As if the destruction Hurricane Matthew left when it swept across Beaufort County wasn’t enough, the storm may have one more thing to give us — higher taxes.
October’s storm has so far cost the county more than $34 million — a figure that has steadily ticked up since contractors began submitting invoices early this year. It could ultimately exceed $50 million, according to county estimates.
“We have ongoing expenditures that are being submitted to (the Federal Emergency Management Agency),” county administrator Gary Kubic said earlier this week, “and as of this time we do not have any reimbursements.”
“We are now in a new hurricane season,” Kubic said. “Our priority has to include … a reserve (of cash) adequate and sufficient” to deal with the potential for another costly storm.
It remains unclear when FEMA will reimburse the county for hurricane cleanup or how much of those costs will be covered.
But Kubic warned that “no one should make the assumption that at some future point in time we will be reimbursed dollar for dollar.”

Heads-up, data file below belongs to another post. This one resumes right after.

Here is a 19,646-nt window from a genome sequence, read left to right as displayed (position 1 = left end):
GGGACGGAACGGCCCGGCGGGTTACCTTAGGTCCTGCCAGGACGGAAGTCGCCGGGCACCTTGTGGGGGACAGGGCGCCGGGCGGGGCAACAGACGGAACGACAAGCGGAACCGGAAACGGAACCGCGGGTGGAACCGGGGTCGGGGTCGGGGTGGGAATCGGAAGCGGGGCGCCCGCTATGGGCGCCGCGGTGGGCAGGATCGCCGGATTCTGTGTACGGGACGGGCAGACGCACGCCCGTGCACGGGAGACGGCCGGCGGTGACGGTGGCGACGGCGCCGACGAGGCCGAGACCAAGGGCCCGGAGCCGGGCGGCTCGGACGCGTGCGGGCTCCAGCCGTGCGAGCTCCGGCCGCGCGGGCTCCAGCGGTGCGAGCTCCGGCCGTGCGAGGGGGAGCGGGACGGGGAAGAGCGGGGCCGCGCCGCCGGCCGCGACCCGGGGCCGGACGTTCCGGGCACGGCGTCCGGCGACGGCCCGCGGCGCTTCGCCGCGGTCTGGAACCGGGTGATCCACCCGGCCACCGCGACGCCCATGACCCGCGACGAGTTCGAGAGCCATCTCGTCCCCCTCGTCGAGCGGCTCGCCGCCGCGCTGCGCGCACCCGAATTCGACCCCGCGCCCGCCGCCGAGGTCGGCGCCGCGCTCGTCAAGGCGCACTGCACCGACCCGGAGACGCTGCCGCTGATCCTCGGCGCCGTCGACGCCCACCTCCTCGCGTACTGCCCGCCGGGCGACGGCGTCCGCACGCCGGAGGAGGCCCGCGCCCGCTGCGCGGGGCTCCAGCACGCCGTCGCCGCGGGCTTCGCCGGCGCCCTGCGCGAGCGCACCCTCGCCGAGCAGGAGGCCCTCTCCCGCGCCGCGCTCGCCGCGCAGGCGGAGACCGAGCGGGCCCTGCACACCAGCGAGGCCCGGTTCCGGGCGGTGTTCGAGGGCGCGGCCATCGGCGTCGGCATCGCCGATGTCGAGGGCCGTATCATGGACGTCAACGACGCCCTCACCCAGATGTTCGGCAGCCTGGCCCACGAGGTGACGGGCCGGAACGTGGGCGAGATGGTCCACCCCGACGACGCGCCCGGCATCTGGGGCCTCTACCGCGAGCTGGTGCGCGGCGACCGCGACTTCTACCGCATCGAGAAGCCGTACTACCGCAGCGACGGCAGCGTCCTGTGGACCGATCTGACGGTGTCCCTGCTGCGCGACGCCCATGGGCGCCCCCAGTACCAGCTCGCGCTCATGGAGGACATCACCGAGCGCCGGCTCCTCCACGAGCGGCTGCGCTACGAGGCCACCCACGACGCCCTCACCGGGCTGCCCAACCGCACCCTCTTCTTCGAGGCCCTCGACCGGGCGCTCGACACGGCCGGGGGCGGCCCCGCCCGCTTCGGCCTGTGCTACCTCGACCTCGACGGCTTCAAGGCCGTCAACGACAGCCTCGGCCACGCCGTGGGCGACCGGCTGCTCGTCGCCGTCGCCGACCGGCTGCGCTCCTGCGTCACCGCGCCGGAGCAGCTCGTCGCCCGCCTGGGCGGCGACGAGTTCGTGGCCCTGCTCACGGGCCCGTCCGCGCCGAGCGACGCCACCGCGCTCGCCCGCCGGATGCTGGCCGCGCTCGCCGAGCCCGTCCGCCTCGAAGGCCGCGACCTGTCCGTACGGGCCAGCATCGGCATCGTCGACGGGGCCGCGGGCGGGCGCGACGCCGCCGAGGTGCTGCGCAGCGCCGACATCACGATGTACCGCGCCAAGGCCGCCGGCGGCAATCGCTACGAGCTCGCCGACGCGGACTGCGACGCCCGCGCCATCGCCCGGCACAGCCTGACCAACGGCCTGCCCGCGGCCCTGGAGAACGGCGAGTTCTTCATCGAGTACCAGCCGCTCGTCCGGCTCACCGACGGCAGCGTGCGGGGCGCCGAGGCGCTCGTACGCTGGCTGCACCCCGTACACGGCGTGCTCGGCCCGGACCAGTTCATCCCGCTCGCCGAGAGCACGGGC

“This all leads to next year’s budget when council will consider what would be necessary in increased (property tax revenue) to cover the gaps,” he said.
If the county does raise property taxes, it will be third time is as many years.
The county issued $30 million in short-term bonds earlier this week to bolster its reserve fund.
“When we have an extraordinary event like a hurricane, (cash flows) are obviously going to change,” county treasurer Maria Walls told Beaufort County Council members earlier this week. “... Had we not done a (bond issuance), I would have been concerned.”
While the bonds provide a critical cash backstop should the county be hit with another storm, the money is essentially a loan and must be paid back, creating the possibility of higher taxes in the future.
As county and municipal leaders navigate the 2018 fiscal year and prepare for the following fiscal year budget, officials “are going to have to forecast whether (they) are going to have to add additional (taxes) to restore (money spent repaying) all of these borrowings,” Kubic said.
County chief financial officer Alicia Holland said she and Walls plan to closely monitor the county’s cash flow situation and give regular reports “to help (County Council) understand what we are up against.”
Hilton Head town manager Steve Riley, who met with county leaders this week, said the town is in a similarly challenging situation.
Riley said he doesn’t expect much in the way of FEMA reimbursement until around September.
“We are struggling with cash flow,” he said, and the island is moving forward with it’s own plan to bolster reserves by issuing bonds to the tune of about $18 million.